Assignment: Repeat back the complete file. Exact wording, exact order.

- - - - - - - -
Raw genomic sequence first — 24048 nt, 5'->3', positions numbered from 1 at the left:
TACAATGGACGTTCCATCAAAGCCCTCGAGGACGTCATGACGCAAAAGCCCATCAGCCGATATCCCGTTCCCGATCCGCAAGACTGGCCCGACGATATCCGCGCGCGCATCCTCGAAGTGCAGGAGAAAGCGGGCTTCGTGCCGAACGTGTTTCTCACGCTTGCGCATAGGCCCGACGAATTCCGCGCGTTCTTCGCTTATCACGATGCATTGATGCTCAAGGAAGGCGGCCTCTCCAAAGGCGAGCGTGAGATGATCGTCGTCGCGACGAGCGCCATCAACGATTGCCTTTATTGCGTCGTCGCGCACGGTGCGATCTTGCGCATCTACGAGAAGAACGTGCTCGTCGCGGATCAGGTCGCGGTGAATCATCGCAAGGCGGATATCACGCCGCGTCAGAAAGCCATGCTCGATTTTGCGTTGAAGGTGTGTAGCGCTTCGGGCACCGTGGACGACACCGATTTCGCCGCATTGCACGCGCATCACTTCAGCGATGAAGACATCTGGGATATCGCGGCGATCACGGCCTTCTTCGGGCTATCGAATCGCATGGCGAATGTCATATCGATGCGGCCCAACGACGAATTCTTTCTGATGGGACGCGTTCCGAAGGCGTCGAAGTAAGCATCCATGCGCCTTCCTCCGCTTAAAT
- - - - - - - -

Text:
Raw genomic sequence first — 24048 nt, 5'->3', positions numbered from 1 at the left:
TACAATGGACGTTCCATCAAAGCCCTCGAGGACGTCATGACGCAAAAGCCCATCAGCCGATATCCCGTTCCCGATCCGCAAGACTGGCCCGACGATATCCGCGCGCGCATCCTCGAAGTGCAGGAGAAAGCGGGCTTCGTGCCGAACGTGTTTCTCACGCTTGCGCATAGGCCCGACGAATTCCGCGCGTTCTTCGCTTATCACGATGCATTGATGCTCAAGGAAGGCGGCCTCTCCAAAGGCGAGCGTGAGATGATCGTCGTCGCGACGAGCGCCATCAACGATTGCCTTTATTGCGTCGTCGCGCACGGTGCGATCTTGCGCATCTACGAGAAGAACGTGCTCGTCGCGGATCAGGTCGCGGTGAATCATCGCAAGGCGGATATCACGCCGCGTCAGAAAGCCATGCTCGATTTTGCGTTGAAGGTGTGTAGCGCTTCGGGCACCGTGGACGACACCGATTTCGCCGCATTGCACGCGCATCACTTCAGCGATGAAGACATCTGGGATATCGCGGCGATCACGGCCTTCTTCGGGCTATCGAATCGCATGGCGAATGTCATATCGATGCGGCCCAACGACGAATTCTTTCTGATGGGACGCGTTCCGAAGGCGTCGAAGTAAGCATCCATGCGCCTTCCTCCGCTTAAAT